With the relatively recent emergence of a strong group of players, Gribbons's hopes had risen considerably, and the conventional wisdom going into WEG was that the Americans had a good chance of winning bronze. But the top teams bankrolled scores in the 70s, and US riders Tina Konyot on Calecto V (69.915%), Katherine Bateson-Chandler on Nartan (69.617%), and Todd Flettich on Otto (66.553%) put the anchor, veteran Steffen Peters on Ravel, in the position of having to earn a phenomenal mid- to upper-80s score in order to medal. With a lovely test marred by just a bit of overeagerness on Ravel's part, Peters' score of 78.596% put him in third individually but wasn't high enough for a team medal.
US fans cheer an American rider
"It is one of our higher scores," Peters said after his test. "It's exactly the same score we had in Las Vegas [2009, when they won the FEI Dressage World Cup Final]. "We got a lot of criticism for not showing up in Europe this year, but it was the right decision for the horse."

Peters knew, of course, that his score would make or break the team's chances at a medal, but "I've done the mistake before where I chased the scoreboard, and it was one of the worst tests I've had. I learned I just have to ride -- take what the horse has to offer that day. Today I asked for a little more than he was offering" (Ravel kicked at the leg during one passage transition). "But today, third place, that's awesome, with first and second over 80 percent."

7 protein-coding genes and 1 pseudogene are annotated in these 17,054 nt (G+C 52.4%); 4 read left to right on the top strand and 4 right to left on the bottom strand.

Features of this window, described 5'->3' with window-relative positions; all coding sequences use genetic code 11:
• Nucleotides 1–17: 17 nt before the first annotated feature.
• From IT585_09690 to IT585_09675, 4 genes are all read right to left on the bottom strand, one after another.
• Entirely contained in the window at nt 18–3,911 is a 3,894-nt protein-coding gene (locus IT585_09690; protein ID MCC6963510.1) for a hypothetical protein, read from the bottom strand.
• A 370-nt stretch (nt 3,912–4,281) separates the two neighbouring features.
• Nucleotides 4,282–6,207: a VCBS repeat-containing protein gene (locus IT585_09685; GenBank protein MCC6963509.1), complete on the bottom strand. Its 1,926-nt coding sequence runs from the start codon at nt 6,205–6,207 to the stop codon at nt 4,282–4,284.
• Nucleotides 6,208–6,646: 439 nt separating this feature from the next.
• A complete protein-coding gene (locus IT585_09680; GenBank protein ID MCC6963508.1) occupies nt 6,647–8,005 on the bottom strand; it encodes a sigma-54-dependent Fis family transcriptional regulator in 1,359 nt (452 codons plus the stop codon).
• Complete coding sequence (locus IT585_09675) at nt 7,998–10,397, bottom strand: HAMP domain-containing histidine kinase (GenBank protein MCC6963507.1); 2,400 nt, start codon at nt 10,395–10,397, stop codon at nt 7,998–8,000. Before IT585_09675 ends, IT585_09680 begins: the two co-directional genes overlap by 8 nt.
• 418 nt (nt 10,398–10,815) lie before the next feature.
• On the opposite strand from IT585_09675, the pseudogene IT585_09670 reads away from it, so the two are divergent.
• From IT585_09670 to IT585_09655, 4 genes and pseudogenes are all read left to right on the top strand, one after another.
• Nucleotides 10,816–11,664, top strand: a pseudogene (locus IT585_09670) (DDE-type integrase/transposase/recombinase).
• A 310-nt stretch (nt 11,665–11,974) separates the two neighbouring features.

Peters said he was looking forward to today's Grand Prix Special, the first leg of the individual dressage competition. "We usually score a little higher in the Special," he said, citing the lines of "flowing half-passes" in which the extraordinarily supple Ravel shines.
Australians Hayley Beresford and Relampago Do Retiro prior to their elimination

There was one other disappointment in the team dressage competition. Australian pair Hayley Beresford and the Lusitano stallion Relampago Do Retiro were eliminated during their test for irregularity of steps.

The Special


The top 30 pairs from the Grand Prix will contest the Grand Prix Special today. Of those, the top fifteen will go on to Friday night's highly anticipated Grand Prix Freestyle. Both competitions will award separate individual medals.

Photographs by JenniferMunson.com.

Tuesday, September 28, 2010

Cautious Optimism After Team Dressage, Day 1

So far, the teams are placed exactly how everyone had predicted: Netherlands in the lead, Germany second, Great Britain third, and the United States fourth. Those were the standings after the first of two full days of team dressage competition at the 2010 Alltech FEI World Equestrian Games in Lexington, Kentucky.